Show simple item record

dc.contributor.authorCarter, Neil
dc.date.accessioned2011-02-24T10:00:36Z
dc.date.available2011-02-24T10:00:36Z
dc.date.issued2007-05
dc.identifier.citationCarter, N. (2007) Metatarsals and magic sponges: English football and the development of sports medicine. Journal of Sport History, 31 (1), pp. 53-73.en
dc.identifier.issn0094-1700
dc.identifier.urihttp://hdl.handle.net/2086/4618
dc.description.abstractThis article looks at the development of sports medicine within Britain using professional soccer as a case study. It explores the relationship between sport and medicine within wider society and argues that a cultural resistance, based on the persistence of a voluntary tradition and an amateur ethos, largely shaped the evolution of sports medicine. Footballers, however, as professional athletes, have been regarded as assets and to a certain extent their value has been reflected by the medical care they have received. The article will focus on four areas of sports medicine: football’s duty of care to its players and the welfare that clubs have provided for them; how the roles of football’s medical practitioners—doctors and trainers—have developed; how treatments for injuries have changed over time as medical knowledge improved; and finally, some ethical issues that have re- volved around the role of the football club manager.en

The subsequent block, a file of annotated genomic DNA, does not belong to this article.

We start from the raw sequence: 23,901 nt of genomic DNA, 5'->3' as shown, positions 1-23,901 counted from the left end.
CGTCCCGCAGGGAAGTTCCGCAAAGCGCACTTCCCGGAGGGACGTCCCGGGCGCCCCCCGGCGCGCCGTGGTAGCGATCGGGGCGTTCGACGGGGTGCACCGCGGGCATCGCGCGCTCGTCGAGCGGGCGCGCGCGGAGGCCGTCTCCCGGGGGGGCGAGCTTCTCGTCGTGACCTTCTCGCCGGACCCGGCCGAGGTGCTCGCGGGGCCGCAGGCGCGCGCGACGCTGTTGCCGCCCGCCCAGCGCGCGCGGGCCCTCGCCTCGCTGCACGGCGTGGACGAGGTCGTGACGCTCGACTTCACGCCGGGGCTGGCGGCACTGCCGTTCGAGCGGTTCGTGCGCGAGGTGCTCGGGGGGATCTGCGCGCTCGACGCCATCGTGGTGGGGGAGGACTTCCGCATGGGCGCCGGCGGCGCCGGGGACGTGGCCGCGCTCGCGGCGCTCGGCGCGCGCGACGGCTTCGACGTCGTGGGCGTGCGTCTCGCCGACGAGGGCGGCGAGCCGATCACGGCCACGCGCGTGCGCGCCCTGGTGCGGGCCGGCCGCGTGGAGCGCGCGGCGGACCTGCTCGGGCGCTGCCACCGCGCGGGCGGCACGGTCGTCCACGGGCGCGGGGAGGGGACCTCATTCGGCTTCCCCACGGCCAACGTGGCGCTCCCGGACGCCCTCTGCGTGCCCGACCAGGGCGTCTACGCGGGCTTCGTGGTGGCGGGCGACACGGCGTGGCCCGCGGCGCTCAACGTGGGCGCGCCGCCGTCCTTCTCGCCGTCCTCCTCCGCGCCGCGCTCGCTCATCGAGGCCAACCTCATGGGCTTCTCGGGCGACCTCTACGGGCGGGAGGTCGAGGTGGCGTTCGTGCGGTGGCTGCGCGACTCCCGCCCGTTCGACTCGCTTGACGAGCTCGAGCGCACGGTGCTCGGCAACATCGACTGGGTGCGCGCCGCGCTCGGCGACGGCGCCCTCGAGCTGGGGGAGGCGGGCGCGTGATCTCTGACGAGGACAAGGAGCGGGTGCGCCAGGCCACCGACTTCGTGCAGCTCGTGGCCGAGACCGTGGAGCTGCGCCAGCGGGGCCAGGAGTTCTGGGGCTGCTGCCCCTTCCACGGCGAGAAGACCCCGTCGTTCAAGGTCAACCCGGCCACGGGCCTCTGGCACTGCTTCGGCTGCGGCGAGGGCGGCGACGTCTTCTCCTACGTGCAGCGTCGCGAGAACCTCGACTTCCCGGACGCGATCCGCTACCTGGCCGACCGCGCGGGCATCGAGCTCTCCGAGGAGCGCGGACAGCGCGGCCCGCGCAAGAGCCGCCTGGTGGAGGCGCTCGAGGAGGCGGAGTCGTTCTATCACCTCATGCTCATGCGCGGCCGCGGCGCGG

dc.description.sponsorshipThis article was an outcome of a Wellcome Trust sponsored project on the history of sports medicine, 2004-07.en
dc.description.urihttp://www.la84foundation.org/SportsLibrary/JSH/JSH2007/JSH3401/jsh3401h.pdf
dc.language.isoenen
dc.publisherNorth American Society for Sport Historyen
dc.subjectsports medicineen
dc.subjectfootballen
dc.subjecttrainersen
dc.subjectinjuriesen
dc.titleMetatarsals and magic sponges: English football and the development of sports medicine.en
dc.typeArticleen
dc.researchgroupInternational Centre for Sports History and Cultureen
dc.peerreviewedYesen
dc.researchinstituteInstitute of Historyen


Files in this item

Thumbnail

This item appears in the following Collection(s)

Show simple item record